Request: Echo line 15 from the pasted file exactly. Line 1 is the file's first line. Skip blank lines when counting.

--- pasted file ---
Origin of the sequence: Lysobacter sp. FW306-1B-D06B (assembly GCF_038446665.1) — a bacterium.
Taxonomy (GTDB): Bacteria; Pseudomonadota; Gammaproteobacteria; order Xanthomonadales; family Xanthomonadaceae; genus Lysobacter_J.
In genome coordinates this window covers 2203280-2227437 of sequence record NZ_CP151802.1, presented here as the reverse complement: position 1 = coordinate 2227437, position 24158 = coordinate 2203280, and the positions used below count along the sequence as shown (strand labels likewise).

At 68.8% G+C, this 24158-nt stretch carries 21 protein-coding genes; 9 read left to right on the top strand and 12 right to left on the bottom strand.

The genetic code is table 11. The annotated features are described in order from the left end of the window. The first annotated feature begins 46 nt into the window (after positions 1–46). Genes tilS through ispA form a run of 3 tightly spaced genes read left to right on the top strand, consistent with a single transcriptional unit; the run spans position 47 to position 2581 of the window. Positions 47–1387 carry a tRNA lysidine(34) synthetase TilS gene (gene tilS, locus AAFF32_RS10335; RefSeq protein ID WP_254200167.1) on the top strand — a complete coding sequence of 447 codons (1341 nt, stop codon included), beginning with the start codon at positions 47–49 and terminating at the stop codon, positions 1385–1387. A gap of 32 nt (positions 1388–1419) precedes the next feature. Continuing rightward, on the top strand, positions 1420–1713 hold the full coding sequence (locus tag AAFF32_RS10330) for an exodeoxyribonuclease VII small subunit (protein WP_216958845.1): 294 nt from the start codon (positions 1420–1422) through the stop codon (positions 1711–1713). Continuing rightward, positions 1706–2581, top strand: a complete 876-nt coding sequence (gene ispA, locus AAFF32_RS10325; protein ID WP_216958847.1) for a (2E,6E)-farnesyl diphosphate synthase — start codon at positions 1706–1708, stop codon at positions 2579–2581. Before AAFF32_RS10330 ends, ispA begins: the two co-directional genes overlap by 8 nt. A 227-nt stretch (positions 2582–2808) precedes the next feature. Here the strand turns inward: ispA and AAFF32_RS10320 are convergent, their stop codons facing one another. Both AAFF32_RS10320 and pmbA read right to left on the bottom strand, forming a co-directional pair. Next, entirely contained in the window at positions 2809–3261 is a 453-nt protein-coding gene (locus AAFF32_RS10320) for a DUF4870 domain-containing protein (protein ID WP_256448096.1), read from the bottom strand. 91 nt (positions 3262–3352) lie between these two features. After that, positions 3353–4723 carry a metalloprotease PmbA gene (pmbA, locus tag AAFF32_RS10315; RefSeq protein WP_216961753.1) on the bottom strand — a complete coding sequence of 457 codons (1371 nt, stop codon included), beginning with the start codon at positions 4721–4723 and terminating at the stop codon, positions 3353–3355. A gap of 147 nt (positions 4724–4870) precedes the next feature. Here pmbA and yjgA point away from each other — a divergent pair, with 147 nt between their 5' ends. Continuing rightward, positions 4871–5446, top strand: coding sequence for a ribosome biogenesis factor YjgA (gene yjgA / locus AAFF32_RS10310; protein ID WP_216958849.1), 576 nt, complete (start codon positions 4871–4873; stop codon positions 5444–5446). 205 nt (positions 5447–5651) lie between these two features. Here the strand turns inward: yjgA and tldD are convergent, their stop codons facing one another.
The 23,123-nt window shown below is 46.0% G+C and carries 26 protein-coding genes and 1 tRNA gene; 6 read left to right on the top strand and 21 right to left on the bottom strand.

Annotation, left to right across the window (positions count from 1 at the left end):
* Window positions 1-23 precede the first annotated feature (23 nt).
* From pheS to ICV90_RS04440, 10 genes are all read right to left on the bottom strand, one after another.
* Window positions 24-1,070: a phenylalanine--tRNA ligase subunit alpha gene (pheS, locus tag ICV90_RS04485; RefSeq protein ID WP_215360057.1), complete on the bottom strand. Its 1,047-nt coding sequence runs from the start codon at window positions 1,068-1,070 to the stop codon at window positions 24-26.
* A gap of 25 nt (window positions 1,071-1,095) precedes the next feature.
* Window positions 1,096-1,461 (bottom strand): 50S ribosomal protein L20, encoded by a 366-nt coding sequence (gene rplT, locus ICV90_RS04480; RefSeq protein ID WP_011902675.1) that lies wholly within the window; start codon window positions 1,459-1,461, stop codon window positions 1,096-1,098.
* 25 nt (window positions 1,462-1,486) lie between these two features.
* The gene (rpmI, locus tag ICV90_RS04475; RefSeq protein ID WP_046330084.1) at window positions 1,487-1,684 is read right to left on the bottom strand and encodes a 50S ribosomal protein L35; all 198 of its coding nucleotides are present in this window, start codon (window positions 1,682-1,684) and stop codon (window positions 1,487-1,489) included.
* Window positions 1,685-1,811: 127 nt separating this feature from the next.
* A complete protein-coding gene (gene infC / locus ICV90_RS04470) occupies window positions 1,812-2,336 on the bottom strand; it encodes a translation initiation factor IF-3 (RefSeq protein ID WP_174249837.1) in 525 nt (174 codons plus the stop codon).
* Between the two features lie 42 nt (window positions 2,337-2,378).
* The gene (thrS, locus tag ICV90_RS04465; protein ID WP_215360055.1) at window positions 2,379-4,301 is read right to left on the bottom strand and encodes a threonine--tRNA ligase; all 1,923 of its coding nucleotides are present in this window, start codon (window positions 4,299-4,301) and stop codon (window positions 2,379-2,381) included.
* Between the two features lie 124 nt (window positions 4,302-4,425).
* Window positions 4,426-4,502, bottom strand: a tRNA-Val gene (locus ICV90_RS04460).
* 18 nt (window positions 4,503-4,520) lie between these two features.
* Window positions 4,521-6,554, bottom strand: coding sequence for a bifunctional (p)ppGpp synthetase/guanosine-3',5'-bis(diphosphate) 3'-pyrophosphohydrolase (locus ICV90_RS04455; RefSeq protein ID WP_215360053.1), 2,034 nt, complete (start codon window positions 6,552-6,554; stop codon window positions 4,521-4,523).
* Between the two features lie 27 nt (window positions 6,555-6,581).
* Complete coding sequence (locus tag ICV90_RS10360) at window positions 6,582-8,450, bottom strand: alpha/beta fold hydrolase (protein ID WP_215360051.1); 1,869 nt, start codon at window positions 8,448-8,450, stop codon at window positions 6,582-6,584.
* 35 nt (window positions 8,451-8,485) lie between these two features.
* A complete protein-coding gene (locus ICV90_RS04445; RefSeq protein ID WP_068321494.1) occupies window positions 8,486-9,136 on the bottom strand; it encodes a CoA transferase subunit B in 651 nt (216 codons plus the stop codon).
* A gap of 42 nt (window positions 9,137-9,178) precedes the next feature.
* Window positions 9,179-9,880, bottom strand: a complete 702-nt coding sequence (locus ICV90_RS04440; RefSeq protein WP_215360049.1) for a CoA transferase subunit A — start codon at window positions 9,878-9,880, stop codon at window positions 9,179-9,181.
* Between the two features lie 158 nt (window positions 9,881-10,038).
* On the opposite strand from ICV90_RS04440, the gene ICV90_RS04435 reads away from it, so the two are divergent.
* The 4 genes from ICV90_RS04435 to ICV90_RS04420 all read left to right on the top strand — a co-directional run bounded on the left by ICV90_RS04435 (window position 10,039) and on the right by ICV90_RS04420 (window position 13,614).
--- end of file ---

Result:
* Window positions 1,685-1,811: 127 nt separating this feature from the next.